Stranger Things: Why Is 1980s Nostalgia So Powerful?

strangerthingsposterBased on what I’ve seen on social media, Stranger Things has been a huge hit for Netflix over the last month. I knew I would watch it at some point, but it wasn’t going anywhere and I had Deadwood to watch, so I put it off for a few weeks.

A few days ago I finally plugged in the ole’ Netflix, and I was instantly hooked.

The first few scenes have a very familiar feel to them. The tone is of a coming-of-age 1980s Spielberg movie, with four boys playing D&D and then biking home through a woodsy small town. It’s paired with a supernatural mystery, of course.

It’s wonderful. I don’t quite know what it is about that classic Spielberg tone. I was a boy of the ’80s, but my experience was very different from the kids in Stranger Things. Yet it evokes a sense of nostalgia that feels really good. It feels like home, if that makes sense?

My hat is off to the directors, the Duffer brothers, for so perfectly capturing that tone. It also happens to be a fantastic show otherwise–it’s something between television and movies, as each episode isn’t at all episodic.

Please, if you comment, no spoilers or anything even close. I’m only through 3 episodes, so there’s a lot I don’t know. I can’t wait to watch more, though.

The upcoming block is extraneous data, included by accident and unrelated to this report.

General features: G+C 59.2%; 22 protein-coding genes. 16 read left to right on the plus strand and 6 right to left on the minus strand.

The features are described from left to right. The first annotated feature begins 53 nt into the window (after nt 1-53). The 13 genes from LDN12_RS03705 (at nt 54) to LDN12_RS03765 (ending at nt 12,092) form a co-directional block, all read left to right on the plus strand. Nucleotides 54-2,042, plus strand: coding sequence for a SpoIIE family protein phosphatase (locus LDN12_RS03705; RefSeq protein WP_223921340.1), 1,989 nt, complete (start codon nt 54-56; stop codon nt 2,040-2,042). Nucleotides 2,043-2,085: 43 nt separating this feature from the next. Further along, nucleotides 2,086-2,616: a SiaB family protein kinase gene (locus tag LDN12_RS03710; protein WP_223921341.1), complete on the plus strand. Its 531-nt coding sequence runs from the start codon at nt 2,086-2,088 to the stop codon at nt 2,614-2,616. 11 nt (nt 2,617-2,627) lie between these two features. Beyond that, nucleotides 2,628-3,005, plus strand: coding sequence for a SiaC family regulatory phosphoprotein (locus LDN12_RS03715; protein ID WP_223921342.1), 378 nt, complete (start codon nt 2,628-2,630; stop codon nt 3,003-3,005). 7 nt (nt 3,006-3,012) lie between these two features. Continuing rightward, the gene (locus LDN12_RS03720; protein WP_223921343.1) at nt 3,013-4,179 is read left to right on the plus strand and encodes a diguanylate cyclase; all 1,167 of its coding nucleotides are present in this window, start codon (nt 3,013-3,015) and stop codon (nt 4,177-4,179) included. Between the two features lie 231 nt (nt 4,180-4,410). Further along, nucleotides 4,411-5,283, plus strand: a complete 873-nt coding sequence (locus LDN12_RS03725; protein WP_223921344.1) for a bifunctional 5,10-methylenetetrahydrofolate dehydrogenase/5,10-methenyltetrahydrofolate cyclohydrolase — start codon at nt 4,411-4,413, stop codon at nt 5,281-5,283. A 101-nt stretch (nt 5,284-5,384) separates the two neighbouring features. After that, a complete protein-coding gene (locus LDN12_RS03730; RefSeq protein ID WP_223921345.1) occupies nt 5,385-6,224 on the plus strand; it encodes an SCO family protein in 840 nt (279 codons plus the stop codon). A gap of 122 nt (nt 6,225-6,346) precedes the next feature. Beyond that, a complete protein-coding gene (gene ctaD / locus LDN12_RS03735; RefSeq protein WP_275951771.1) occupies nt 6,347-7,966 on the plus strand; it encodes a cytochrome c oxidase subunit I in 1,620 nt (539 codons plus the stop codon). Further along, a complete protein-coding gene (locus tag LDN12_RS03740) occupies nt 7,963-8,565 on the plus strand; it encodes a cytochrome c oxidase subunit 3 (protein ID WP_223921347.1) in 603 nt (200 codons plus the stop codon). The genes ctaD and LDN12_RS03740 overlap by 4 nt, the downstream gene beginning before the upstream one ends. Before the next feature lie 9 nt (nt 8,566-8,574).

15 thoughts on “Stranger Things: Why Is 1980s Nostalgia So Powerful?”

  1. I agree, a large part of the allure of this show is a setting familiar to so many of us Gen Xers plus all the little nods to everything from E.T. to Close Encounters, etc. I guess our generation is old enough and wealthy enough that our sense of nostalgia can be pandered to. (I also notice the music at the grocery store these days seems heavily weighted toward stuff I recognize from my high school years.)
    Since everything is political with me, I wonder too if there is a strong sense of nostalgia for the 70s and early 80s, not just for Gen X, because that was just before America and the rest of the English-speaking world turned its back on Keynesian economics; elected Thatcher, Reagan and their ilk; and adopted the Chicago School neoliberal policies and philosophy of trickle-down economics, union busting, and deregulation. Can anyone really argue, perched as we are at the precipice of environmental devastation and social upheaval thanks to an untenable haves/have nots divide and ongoing militarism, that this wasn’t a disastrous path to take?
    Personally, despite all that was wrong even in the 70s, I’m so grateful my most formative years were in the era before greed was declared good.

  2. For me, I think the biggest part of why it evokes so much nostalgia is that they delivered on the theme from the first couple of minutes all the way through the last. There isn’t more than 30 to 60 seconds in the entire series where you do not have anything in a scene that works to reinforce the entire theme from top to bottom.

    The moment you see the Stranger Things logo, through how the chapter titles work, to the clothing, hair styles, posters, crappy faux wood paneling, vehicles, way of talking; everything.

    I think there is a lot of producers throughout entertainment, from Video Games and Board Games through to more traditional like Music, TV, and Movies, that could benefit from the lessons from Stranger Things.